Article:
Last night sane heads prevailed and the Senate voted to defeat the Wicker Amendment to the omnibus bill that could once again have been used to limit US funding for the United Nations Population Fund (UNFPA). The vote was 55 to 39 against the amendment.
Senator Patrick Leahy (D-VT) lead the effort to defeat the Wicker amendment.
Senator Patrick Leahy of Vermont defends the work of the UNFPA in a speech against the Wicker amendment on Thursday.
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The Omnibus bill includes $50 million for UNFPA, an organization that seeks to improve access to basic family planning services, including contraception to help women avoid unintended pregnancy, and essential maternal health, pre- and post-natal care, and emergency obstetric care aimed at reducing maternal and infant mortality. Deaths due to complications of pregnancy and unsafe abortion remain leading killers of women in many countries of the world. UNFPA is an essential partner in efforts to reduce the high rates of death among women and the toll such deaths take on families and communities.
US funding for UNFPA had become a political football during the Bush Administration, and was held up by baseless charges that the organization contributed to abuses under China’s one-child family policy. No credible evidence has ever been found to prove this charge. To the contrary, a Bush-appointed State Department team stated:
"We find no evidence that UNFPA has knowingly supported
or participated in the management of a program of coercive abortion or
involuntary sterilization in the PRC."
The same team recommended that funds be restored
to UNFPA. But ideological and political decisions once again
prevailed, and the US continued to refuse to make a contribution to
UNFPA throughout the last Administration, despite the findings of its own team.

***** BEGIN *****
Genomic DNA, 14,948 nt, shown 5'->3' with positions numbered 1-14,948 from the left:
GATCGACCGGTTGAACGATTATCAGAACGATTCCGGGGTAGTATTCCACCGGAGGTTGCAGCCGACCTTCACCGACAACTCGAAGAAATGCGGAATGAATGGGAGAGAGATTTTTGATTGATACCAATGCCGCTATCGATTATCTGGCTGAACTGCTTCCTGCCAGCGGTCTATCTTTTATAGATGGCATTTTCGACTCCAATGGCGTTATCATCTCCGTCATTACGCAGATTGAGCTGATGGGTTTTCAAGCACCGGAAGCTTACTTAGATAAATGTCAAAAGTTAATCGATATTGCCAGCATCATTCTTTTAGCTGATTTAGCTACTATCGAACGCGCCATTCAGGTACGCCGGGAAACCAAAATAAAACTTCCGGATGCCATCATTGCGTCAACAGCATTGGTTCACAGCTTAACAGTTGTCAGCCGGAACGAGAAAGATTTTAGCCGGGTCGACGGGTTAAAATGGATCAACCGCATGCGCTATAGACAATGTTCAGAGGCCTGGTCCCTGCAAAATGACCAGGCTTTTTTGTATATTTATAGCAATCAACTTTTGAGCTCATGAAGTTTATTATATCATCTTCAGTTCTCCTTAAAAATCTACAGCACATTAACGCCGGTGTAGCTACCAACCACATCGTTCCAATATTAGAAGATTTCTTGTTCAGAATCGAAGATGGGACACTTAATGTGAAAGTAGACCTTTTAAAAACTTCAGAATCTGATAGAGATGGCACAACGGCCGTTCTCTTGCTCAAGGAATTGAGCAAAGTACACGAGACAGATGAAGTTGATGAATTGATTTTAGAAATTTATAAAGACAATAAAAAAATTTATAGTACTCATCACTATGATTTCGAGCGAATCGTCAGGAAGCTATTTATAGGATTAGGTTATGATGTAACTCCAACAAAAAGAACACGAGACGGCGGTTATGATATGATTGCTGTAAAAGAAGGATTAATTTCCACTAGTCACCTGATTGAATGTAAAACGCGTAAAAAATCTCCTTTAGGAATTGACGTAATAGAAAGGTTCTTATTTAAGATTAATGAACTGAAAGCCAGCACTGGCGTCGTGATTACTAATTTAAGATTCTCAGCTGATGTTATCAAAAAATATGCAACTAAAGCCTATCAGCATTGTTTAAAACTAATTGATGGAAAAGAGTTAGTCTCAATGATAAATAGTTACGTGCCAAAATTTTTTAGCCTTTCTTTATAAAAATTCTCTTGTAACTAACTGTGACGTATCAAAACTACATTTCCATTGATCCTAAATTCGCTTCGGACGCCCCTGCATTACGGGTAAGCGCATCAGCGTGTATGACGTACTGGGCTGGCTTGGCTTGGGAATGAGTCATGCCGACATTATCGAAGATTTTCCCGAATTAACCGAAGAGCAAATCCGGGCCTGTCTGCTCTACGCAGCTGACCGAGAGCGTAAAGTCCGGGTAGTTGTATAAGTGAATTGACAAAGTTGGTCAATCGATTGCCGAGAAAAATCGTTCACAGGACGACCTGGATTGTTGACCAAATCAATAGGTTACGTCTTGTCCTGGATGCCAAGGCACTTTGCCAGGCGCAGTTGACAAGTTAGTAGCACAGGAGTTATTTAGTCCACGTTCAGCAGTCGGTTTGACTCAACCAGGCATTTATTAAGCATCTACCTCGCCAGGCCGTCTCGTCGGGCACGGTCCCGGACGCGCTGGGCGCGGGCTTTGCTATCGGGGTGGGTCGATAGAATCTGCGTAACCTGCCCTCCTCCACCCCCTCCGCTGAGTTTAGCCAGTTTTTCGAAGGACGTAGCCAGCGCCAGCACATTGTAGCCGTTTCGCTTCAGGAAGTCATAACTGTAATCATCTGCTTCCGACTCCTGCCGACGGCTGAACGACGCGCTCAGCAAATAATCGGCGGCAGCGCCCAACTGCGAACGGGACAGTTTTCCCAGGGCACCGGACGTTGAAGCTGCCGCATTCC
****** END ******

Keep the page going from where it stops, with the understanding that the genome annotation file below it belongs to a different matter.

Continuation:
As we wrote earlier this
week, the HR 1105 contained langauge intending to restore funding to
UNFPA. To immunize UNFPA against future political attacks such as occured under Bush, the Omnibus would provide funding for
UNFPA for specific activities, including:
- providing and distributing equipment, medicine, and supplies,
including safe delivery kits and hygiene kits to ensure safe
childbirth and emergency obstetric care;
- making available supplies of contraceptives for the
prevention of unintended pregnancies and the spread of sexually
transmitted infections, including HIV/AIDS;
- reestablishing maternal health services in areas where
medical infrastructure and such services have been destroyed or limited
by natural disasters, armed conflict, or other factors; and
- promoting access to basic services, including clean
water, sanitation facilities, food, and health care, for poor women and
The bill notes clearly that none of these activities could be used to fund programs in China.
UNFPA does not fund, provide or support abortion services anywhere.
For these and other reasons, Senator Leahy argued that the Wicker amendment was unnecessary because the law already prohibits funding of programs that engage in coercive abortion (which UNFPA does not), stating:
"Why we would want to prohibit funds to save the lives of women who could otherwise die or be debilitated the rest of their lives I cannot understand. There are none of us here who would hesistate for a moment to provide funds to help a woman in our family who might be in this condition but this amendment does just that."
Thankfully, leaders like Senator Leahy are still willing to stand up for evidence, for women’s rights, and for the restoration of sane and commonsense approaches to promoting women’s health. The difference now is that he and others have sufficient votes to prevail.